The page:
As cadets, you volunteered for service during this time of danger. Some of you have fought in Afghanistan. Many will deploy there. As your Commander-in-Chief, I owe you a mission that is clearly defined, and worthy of your service. That is why, after the Afghan voting was completed, I insisted on a thorough review of our strategy. Let me be clear: there has never been an option before me that called for troop deployments before 2010, so there has been no delay or denial of resources necessary for the conduct of the war. Instead, the review has allowed me ask the hard questions, and to explore all of the different options along with my national security team, our military and civilian leadership in Afghanistan, and with our key partners. Given the stakes involved, I owed the American people – and our troops – no less.
This review is now complete. And as Commander-in-Chief, I have determined that it is in our vital national interest to send an additional 30,000 U.S. troops to Afghanistan. After 18 months, our troops will begin to come home. These are the resources that we need to seize the initiative, while building the Afghan capacity that can allow for a responsible transition of our forces out of Afghanistan.
I do not make this decision lightly. I opposed the war in Iraq precisely because I believe that we must exercise restraint in the use of military force, and always consider the long-term consequences of our actions. We have been at war for eight years, at enormous cost in lives and resources. Years of debate over Iraq and terrorism have left our unity on national security issues in tatters, and created a highly polarized and partisan backdrop for this effort. And having just experienced the worst economic crisis since the Great Depression, the American people are understandably focused on rebuilding our economy and putting people to work here at home.
Most of all, I know that this decision asks even more of you – a military that, along with your families, has already borne the heaviest of all burdens. As President, I have signed a letter of condolence to the family of each American who gives their life in these wars. I have read the letters from the parents and spouses of those who deployed. I have visited our courageous wounded warriors at Walter Reed. I have travelled to Dover to meet the flag-draped caskets of 18 Americans returning home to their final resting place. I see firsthand the terrible wages of war. If I did not think that the security of the United States and the safety of the American people were at stake in Afghanistan, I would gladly order every single one of our troops home tomorrow.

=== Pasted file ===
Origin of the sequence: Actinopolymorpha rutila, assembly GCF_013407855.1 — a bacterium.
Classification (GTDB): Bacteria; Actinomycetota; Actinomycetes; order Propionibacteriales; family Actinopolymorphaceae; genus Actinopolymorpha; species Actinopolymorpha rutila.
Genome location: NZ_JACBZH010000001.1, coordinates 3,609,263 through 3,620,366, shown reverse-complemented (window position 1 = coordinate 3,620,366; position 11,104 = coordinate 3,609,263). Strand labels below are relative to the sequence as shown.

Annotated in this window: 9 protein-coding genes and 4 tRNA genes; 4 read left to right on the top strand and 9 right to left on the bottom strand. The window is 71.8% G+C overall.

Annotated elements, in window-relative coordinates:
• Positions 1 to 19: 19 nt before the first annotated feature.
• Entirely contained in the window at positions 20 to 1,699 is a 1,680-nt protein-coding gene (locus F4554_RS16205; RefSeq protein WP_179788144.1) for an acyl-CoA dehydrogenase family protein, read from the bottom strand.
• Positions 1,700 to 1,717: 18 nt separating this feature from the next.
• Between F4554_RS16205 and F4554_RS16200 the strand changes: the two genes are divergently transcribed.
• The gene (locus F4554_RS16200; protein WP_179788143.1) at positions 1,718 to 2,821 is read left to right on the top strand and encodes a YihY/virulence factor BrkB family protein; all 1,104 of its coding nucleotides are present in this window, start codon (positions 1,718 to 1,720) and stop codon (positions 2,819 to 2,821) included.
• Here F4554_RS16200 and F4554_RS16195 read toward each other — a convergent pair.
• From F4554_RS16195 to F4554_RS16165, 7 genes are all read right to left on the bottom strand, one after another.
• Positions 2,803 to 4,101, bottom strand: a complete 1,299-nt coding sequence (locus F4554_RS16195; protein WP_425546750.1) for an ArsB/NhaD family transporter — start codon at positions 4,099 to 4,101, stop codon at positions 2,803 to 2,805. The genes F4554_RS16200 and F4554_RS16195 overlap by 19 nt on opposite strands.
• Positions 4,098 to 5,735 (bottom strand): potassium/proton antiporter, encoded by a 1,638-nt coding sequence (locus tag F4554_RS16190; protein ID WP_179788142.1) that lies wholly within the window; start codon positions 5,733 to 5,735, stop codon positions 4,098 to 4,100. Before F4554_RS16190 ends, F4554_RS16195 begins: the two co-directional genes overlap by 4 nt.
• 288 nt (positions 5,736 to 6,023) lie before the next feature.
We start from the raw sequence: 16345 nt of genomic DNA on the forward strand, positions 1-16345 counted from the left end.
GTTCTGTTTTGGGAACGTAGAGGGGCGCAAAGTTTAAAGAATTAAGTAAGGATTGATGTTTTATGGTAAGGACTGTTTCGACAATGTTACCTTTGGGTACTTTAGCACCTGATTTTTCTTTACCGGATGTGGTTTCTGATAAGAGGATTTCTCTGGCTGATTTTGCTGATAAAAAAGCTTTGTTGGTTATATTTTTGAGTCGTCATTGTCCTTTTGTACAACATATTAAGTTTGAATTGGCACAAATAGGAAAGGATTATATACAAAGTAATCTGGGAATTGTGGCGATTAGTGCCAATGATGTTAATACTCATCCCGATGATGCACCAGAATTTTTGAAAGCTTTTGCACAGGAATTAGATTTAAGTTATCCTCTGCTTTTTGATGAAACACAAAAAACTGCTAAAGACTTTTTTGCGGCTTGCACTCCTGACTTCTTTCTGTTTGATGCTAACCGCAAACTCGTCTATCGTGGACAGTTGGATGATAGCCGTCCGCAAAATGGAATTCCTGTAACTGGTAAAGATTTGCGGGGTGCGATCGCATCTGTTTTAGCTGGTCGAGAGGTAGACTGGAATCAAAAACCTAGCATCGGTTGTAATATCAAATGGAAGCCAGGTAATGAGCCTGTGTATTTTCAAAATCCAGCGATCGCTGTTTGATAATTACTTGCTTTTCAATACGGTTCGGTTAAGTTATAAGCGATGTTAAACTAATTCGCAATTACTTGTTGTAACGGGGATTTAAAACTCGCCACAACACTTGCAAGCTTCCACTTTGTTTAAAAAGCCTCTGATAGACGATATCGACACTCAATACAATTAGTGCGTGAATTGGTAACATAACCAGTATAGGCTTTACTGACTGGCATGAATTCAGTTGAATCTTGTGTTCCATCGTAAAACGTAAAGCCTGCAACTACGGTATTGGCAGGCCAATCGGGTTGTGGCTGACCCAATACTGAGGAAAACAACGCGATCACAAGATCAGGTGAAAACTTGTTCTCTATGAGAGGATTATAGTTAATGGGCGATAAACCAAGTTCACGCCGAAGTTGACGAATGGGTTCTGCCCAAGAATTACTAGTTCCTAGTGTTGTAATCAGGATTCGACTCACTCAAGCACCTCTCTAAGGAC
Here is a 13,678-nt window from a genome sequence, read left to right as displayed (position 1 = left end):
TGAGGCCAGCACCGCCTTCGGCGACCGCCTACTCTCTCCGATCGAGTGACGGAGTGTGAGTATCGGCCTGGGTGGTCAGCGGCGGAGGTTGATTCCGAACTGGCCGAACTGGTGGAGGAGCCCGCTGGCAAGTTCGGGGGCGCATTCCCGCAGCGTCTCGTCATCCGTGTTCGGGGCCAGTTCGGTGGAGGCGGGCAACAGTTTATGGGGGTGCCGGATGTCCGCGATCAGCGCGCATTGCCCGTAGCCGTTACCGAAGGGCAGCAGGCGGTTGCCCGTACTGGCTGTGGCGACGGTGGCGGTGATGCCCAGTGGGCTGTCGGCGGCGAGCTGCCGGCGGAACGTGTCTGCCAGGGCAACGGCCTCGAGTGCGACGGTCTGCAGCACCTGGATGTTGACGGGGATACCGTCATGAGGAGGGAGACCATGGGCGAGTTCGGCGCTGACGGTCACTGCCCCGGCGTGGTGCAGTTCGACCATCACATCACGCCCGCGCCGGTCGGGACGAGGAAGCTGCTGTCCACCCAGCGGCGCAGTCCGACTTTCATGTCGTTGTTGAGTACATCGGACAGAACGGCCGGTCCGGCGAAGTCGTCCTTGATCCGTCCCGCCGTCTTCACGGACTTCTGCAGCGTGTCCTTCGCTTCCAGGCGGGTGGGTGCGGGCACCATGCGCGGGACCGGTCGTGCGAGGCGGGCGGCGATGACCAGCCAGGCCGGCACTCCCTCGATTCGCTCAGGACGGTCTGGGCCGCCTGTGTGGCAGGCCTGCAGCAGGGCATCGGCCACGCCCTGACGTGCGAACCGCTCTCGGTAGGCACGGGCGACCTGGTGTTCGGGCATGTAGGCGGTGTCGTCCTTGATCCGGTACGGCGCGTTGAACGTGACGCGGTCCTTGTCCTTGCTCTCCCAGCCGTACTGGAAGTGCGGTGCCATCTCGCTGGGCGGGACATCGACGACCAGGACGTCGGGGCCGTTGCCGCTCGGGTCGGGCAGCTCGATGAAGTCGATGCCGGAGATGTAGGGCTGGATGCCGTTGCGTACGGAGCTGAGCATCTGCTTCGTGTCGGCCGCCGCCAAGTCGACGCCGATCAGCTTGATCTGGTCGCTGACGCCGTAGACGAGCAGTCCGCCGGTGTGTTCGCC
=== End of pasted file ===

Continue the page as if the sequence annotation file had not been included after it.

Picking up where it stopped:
So no – I do not make this decision lightly. I make this decision because I am convinced that our security is at stake in Afghanistan and Pakistan. This is the epicenter of the violent extremism practiced by al Qaeda. It is from here that we were attacked on 9/11, and it is from here that new attacks are being plotted as I speak. This is no idle danger; no hypothetical threat. In the last few months alone, we have apprehended extremists within our borders who were sent here from the border region of Afghanistan and Pakistan to commit new acts of terror. This danger will only grow if the region slides backwards, and al Qaeda can operate with impunity. We must keep the pressure on al Qaeda, and to do that, we must increase the stability and capacity of our partners in the region.
Of course, this burden is not ours alone to bear. This is not just America's war. Since 9/11, al Qaeda's safe-havens have been the source of attacks against London and Amman and Bali. The people and governments of both Afghanistan and Pakistan are endangered. And the stakes are even higher within a nuclear-armed Pakistan, because we know that al Qaeda and other extremists seek nuclear weapons, and we have every reason to believe that they would use them.
These facts compel us to act along with our friends and allies. Our overarching goal remains the same: to disrupt, dismantle, and defeat al Qaeda in Afghanistan and Pakistan, and to prevent its capacity to threaten America and our allies in the future.
To meet that goal, we will pursue the following objectives within Afghanistan. We must deny al Qaeda a safe-haven. We must reverse the Taliban's momentum and deny it the ability to overthrow the government. And we must strengthen the capacity of Afghanistan's Security Forces and government, so that they can take lead responsibility for Afghanistan's future.